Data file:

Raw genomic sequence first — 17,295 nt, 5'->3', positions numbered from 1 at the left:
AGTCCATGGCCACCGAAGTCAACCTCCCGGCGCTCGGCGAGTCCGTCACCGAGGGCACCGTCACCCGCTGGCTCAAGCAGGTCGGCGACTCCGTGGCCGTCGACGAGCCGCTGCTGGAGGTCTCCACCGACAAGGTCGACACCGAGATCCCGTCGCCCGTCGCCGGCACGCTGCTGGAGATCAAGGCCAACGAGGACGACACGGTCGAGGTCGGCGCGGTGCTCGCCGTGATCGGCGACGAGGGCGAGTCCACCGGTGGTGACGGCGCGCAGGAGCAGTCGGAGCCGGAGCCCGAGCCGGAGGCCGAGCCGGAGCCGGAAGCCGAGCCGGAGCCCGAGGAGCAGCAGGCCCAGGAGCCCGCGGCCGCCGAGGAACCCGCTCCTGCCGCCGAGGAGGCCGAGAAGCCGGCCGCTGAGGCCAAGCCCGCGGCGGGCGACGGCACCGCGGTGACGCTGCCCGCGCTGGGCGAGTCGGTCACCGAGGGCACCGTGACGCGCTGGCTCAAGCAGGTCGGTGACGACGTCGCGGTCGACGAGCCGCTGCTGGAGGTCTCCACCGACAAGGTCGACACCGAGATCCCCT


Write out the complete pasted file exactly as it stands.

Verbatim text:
Raw genomic sequence first — 17,295 nt, 5'->3', positions numbered from 1 at the left:
AGTCCATGGCCACCGAAGTCAACCTCCCGGCGCTCGGCGAGTCCGTCACCGAGGGCACCGTCACCCGCTGGCTCAAGCAGGTCGGCGACTCCGTGGCCGTCGACGAGCCGCTGCTGGAGGTCTCCACCGACAAGGTCGACACCGAGATCCCGTCGCCCGTCGCCGGCACGCTGCTGGAGATCAAGGCCAACGAGGACGACACGGTCGAGGTCGGCGCGGTGCTCGCCGTGATCGGCGACGAGGGCGAGTCCACCGGTGGTGACGGCGCGCAGGAGCAGTCGGAGCCGGAGCCCGAGCCGGAGGCCGAGCCGGAGCCGGAAGCCGAGCCGGAGCCCGAGGAGCAGCAGGCCCAGGAGCCCGCGGCCGCCGAGGAACCCGCTCCTGCCGCCGAGGAGGCCGAGAAGCCGGCCGCTGAGGCCAAGCCCGCGGCGGGCGACGGCACCGCGGTGACGCTGCCCGCGCTGGGCGAGTCGGTCACCGAGGGCACCGTGACGCGCTGGCTCAAGCAGGTCGGTGACGACGTCGCGGTCGACGAGCCGCTGCTGGAGGTCTCCACCGACAAGGTCGACACCGAGATCCCCT